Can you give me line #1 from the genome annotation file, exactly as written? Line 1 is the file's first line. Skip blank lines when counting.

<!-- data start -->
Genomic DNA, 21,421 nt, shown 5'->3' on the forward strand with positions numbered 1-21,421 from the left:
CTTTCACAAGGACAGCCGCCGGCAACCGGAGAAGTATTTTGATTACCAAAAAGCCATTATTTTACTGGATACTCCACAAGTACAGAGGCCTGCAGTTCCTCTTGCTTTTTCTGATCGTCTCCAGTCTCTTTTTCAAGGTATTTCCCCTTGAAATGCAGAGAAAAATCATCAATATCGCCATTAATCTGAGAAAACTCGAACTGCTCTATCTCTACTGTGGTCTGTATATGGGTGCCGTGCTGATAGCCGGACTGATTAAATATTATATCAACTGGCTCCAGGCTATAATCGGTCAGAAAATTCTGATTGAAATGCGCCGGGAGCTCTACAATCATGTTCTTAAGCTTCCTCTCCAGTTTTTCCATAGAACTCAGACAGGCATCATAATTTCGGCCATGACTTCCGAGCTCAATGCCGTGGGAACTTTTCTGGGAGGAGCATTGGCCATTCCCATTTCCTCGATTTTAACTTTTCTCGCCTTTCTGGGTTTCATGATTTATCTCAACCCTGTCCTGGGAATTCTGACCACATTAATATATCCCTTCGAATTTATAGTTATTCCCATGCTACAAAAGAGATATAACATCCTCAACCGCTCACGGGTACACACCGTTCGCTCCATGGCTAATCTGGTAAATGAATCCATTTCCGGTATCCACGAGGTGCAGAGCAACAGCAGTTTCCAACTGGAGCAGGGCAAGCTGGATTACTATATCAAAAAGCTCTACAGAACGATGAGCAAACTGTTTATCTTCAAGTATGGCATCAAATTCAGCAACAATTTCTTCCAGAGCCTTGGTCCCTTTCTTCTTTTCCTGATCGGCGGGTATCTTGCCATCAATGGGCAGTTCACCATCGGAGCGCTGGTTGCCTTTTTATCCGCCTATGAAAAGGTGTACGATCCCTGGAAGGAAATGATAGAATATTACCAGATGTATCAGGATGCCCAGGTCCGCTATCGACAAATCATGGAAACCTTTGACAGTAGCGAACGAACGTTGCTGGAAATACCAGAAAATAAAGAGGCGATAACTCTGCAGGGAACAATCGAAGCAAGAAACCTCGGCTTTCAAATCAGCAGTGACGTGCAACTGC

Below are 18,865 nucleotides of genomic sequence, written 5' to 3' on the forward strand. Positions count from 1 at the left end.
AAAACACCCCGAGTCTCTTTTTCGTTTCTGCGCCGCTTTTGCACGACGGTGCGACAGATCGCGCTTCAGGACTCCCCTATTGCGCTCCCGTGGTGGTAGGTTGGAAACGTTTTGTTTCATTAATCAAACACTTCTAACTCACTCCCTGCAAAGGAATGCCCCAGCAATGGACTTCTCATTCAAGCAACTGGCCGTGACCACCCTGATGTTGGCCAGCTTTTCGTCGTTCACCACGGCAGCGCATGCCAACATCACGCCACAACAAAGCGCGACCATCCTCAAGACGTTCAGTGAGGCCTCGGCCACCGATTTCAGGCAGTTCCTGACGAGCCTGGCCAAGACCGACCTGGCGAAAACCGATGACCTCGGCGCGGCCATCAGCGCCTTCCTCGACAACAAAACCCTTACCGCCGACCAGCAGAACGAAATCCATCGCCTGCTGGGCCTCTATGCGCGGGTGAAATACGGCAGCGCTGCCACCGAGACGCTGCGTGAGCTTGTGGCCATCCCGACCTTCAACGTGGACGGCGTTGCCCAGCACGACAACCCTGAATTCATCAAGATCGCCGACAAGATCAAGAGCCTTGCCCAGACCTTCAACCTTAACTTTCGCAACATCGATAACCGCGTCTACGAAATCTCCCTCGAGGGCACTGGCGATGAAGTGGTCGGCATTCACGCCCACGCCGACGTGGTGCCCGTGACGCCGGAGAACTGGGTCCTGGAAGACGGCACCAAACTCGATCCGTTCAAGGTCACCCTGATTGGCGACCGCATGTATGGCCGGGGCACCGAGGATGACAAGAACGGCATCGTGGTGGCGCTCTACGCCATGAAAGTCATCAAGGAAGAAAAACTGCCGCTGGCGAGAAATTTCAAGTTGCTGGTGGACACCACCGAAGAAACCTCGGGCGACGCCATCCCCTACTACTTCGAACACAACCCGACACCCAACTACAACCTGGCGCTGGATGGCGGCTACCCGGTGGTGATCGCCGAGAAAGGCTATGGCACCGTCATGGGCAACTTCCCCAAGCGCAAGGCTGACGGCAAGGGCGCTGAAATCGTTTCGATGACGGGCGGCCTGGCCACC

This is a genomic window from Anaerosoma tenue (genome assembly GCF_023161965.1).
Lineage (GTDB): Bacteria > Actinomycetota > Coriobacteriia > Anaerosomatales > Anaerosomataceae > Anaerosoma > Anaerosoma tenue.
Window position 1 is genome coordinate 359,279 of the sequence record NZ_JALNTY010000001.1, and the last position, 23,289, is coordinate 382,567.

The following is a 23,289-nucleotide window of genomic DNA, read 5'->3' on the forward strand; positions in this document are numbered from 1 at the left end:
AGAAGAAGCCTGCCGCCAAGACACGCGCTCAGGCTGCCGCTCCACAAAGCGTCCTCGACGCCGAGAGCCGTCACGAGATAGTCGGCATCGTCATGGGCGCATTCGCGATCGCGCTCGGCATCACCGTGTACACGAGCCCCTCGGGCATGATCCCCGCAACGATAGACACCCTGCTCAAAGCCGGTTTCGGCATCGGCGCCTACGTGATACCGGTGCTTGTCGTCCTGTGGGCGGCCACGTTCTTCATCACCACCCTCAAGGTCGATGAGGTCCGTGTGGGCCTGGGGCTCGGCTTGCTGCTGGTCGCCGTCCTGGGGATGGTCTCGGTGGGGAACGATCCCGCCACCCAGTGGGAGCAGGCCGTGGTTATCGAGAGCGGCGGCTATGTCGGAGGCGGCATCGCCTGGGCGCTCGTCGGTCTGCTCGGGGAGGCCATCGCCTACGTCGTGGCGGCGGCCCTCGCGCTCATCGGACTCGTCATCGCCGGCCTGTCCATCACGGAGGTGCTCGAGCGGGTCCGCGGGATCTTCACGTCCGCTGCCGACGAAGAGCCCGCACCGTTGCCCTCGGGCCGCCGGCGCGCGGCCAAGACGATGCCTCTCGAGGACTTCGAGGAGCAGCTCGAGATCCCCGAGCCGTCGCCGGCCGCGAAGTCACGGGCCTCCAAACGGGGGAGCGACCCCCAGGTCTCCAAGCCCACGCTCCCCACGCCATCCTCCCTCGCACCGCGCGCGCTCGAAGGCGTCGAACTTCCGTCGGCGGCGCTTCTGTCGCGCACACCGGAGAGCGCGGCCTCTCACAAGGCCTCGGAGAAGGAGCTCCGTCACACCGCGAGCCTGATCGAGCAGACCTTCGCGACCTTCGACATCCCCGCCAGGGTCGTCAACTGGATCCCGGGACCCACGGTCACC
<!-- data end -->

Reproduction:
Genomic DNA, 21,421 nt, shown 5'->3' on the forward strand with positions numbered 1-21,421 from the left: